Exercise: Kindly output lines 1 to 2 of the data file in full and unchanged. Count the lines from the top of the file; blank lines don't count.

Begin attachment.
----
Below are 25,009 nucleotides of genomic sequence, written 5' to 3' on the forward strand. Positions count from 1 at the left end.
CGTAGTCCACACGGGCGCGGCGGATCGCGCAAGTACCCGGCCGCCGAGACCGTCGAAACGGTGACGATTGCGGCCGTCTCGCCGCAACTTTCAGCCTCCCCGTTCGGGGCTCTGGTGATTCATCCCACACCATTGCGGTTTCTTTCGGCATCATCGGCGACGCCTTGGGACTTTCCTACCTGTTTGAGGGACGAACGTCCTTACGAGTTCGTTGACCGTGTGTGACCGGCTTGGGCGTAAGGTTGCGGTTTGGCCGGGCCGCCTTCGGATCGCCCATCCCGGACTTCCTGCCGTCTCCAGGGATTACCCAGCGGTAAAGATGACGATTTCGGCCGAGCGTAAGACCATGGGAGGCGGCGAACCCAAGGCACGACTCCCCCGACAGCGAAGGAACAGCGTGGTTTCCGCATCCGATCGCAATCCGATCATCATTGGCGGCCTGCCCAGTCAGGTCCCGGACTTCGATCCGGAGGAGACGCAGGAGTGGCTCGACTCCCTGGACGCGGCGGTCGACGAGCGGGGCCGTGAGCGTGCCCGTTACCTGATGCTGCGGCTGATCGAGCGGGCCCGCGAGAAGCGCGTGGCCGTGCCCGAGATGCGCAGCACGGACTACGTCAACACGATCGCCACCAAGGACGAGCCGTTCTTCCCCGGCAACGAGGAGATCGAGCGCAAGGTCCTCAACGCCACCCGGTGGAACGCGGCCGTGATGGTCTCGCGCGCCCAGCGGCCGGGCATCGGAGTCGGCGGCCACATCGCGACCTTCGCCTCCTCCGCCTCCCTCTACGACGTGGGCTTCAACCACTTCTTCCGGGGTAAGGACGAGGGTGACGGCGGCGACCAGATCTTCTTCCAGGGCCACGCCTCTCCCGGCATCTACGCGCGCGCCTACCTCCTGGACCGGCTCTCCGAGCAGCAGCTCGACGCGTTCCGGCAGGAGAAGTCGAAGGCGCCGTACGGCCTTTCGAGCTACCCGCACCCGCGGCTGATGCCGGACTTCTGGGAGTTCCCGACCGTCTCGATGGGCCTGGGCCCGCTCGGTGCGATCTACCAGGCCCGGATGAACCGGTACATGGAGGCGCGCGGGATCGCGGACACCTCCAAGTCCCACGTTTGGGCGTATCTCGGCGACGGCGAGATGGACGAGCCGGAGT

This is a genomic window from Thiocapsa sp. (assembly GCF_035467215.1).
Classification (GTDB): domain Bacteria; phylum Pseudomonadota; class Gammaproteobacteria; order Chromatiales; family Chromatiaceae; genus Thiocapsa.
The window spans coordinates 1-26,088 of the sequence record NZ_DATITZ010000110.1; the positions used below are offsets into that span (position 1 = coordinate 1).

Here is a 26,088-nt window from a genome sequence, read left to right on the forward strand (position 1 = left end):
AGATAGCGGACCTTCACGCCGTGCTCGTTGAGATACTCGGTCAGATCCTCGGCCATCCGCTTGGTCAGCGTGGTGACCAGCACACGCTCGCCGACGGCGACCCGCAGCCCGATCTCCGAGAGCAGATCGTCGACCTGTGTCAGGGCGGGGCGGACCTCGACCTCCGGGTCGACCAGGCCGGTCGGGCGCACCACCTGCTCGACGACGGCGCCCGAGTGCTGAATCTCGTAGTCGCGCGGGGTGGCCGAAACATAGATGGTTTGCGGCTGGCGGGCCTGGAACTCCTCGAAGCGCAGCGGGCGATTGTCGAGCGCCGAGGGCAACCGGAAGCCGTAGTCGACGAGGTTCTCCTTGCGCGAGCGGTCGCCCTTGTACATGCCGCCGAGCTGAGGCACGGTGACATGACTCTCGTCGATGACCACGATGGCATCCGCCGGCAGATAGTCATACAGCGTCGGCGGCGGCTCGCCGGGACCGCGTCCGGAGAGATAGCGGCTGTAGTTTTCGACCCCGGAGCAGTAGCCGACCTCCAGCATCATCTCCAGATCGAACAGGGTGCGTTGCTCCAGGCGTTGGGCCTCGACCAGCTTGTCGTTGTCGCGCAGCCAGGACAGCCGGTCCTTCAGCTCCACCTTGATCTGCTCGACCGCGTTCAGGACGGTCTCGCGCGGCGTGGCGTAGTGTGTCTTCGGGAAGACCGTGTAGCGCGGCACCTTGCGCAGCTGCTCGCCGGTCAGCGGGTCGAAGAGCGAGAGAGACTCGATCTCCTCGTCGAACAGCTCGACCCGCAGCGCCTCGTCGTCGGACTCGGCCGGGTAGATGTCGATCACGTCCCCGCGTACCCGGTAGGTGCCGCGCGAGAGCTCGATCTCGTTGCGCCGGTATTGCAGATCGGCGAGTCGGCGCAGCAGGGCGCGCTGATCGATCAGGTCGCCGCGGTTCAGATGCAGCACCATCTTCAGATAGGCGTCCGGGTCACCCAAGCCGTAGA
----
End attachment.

Below are 25,009 nucleotides of genomic sequence, written 5' to 3' on the forward strand. Positions count from 1 at the left end.
CGTAGTCCACACGGGCGCGGCGGATCGCGCAAGTACCCGGCCGCCGAGACCGTCGAAACGGTGACGATTGCGGCCGTCTCGCCGCAACTTTCAGCCTCCCCGTTCGGGGCTCTGGTGATTCATCCCACACCATTGCGGTTTCTTTCGGCATCATCGGCGACGCCTTGGGACTTTCCTACCTGTTTGAGGGACGAACGTCCTTACGAGTTCGTTGACCGTGTGTGACCGGCTTGGGCGTAAGGTTGCGGTTTGGCCGGGCCGCCTTCGGATCGCCCATCCCGGACTTCCTGCCGTCTCCAGGGATTACCCAGCGGTAAAGATGACGATTTCGGCCGAGCGTAAGACCATGGGAGGCGGCGAACCCAAGGCACGACTCCCCCGACAGCGAAGGAACAGCGTGGTTTCCGCATCCGATCGCAATCCGATCATCATTGGCGGCCTGCCCAGTCAGGTCCCGGACTTCGATCCGGAGGAGACGCAGGAGTGGCTCGACTCCCTGGACGCGGCGGTCGACGAGCGGGGCCGTGAGCGTGCCCGTTACCTGATGCTGCGGCTGATCGAGCGGGCCCGCGAGAAGCGCGTGGCCGTGCCCGAGATGCGCAGCACGGACTACGTCAACACGATCGCCACCAAGGACGAGCCGTTCTTCCCCGGCAACGAGGAGATCGAGCGCAAGGTCCTCAACGCCACCCGGTGGAACGCGGCCGTGATGGTCTCGCGCGCCCAGCGGCCGGGCATCGGAGTCGGCGGCCACATCGCGACCTTCGCCTCCTCCGCCTCCCTCTACGACGTGGGCTTCAACCACTTCTTCCGGGGTAAGGACGAGGGTGACGGCGGCGACCAGATCTTCTTCCAGGGCCACGCCTCTCCCGGCATCTACGCGCGCGCCTACCTCCTGGACCGGCTCTCCGAGCAGCAGCTCGACGCGTTCCGGCAGGAGAAGTCGAAGGCGCCGTACGGCCTTTCGAGCTACCCGCACCCGCGGCTGATGCCGGACTTCTGGGAGTTCCCGACCGTCTCGATGGGCCTGGGCCCGCTCGGTGCGATCTACCAGGCCCGGATGAACCGGTACATGGAGGCGCGCGGGATCGCGGACACCTCCAAGTCCCACGTTTGGGCGTATCTCGGCGACGGCGAGATGGACGAGCCGGAGT